This is the second book I read this summer about someone from America living in China. Unlike Susan Conley, author of The Foremost Good Fortune, Deborah Fallows embraced China and tried to enter into the culture and language as fully as she could. Susan Conley resisted and remained a stranger in a strange land even before her diagnosis of breast cancer. Deborah Fallows found everything in China an opportunity for learning and growth.
The main point of the book is the Chinese language. Through the story of her language quest we learn a lot about the Chinese people (the Laobaixing) and their culture.
The Laobaixing are quite different from "The Chinese" - the government and the societal leaders. She tries to explain the difference, but I feel that it can be compared to the idea of "the people" from the movie The Grapes of Wrath: "They can't lick us. And we'll go on forever, Pa... 'cause... we're the people."
The Chinese language (Mandarin dialect) fascinated me. In some ways, it seems to be a very simple language. Words are usually small and made up of one or two syllables. Longer words are just a combination of those short words. (lao=old, bai=hundred, xing=names....kaixin=hai(open) + xin(heart) = joyous...Fangxin=fang(put in place) + xin(heart)=set your mind at ease....)
The sentence structure doesn't seem to be very complicated either. It seems to leave things to the speaker's body language, inflection and the context of the speach. But, it's one of the things that makes Chinese a difficult language - that and the sounds. The way a word is said can change the meaning of the word. For example, the word shi can be pronounced several ways. I don't have the right diacritical marks here, so I can't show the difference in inflection. Depending up on the rise or fall of the voice, shi can mean lion, or ten, or to make or to be...
There was a writer named Chao Yuen Ren who designed an early version of a way to render Chinese in the Roman alphabet. He wrote a story about a lion-eating poet that consisted of 92 Chinese characters, all pronounced "shi". Deborah Fallows says that "shi" sounds like "sure". I imagine it's probably "sher" not "shyoor".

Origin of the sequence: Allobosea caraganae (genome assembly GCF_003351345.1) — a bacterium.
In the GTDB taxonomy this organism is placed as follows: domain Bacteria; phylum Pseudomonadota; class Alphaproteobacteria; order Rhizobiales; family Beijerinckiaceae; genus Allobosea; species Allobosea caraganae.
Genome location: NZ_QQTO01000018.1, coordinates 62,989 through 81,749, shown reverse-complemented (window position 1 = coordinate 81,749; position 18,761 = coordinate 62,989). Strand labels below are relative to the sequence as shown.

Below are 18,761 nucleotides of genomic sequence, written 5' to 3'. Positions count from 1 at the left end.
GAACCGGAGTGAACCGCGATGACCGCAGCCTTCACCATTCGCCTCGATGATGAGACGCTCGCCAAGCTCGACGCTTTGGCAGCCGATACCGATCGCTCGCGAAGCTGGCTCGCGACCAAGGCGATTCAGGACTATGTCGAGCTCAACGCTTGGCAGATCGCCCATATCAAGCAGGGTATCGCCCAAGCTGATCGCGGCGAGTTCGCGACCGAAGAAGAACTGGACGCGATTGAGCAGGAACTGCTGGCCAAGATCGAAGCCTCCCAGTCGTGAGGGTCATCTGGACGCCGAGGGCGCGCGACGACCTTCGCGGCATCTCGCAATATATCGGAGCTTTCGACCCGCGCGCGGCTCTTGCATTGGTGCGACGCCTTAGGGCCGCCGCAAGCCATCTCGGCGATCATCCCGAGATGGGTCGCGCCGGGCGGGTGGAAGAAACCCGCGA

"The Lion-Eating Poet in the Stone Den is the story of a poet (shi) named Shi who loves to eat lions (shi shi) goes to the market (shi) to buy ten (shi) of them, takes them home to eat (shi) and discovers they are made (shi) of stone (shi). Such language play works because the Chinese sound system usus only about 400 syllables, like shi that have multiple meanings."
This book was so fascinating to me. I'd love to learn more about the Chinese language. I don't think I'd ever be able to pronounce it - I wouldn't be that good at the subtle nuances of the sounds.
It was an interesting experience to read the two books about China this summer. I'd love to continue with more books. I'm glad I did read these because they gave me an appreciation of the Chinese people. I get so upset with China, but know I know that I can respect the Laobaixing.
This is the cover of another edition of the book. I thought it was interesting.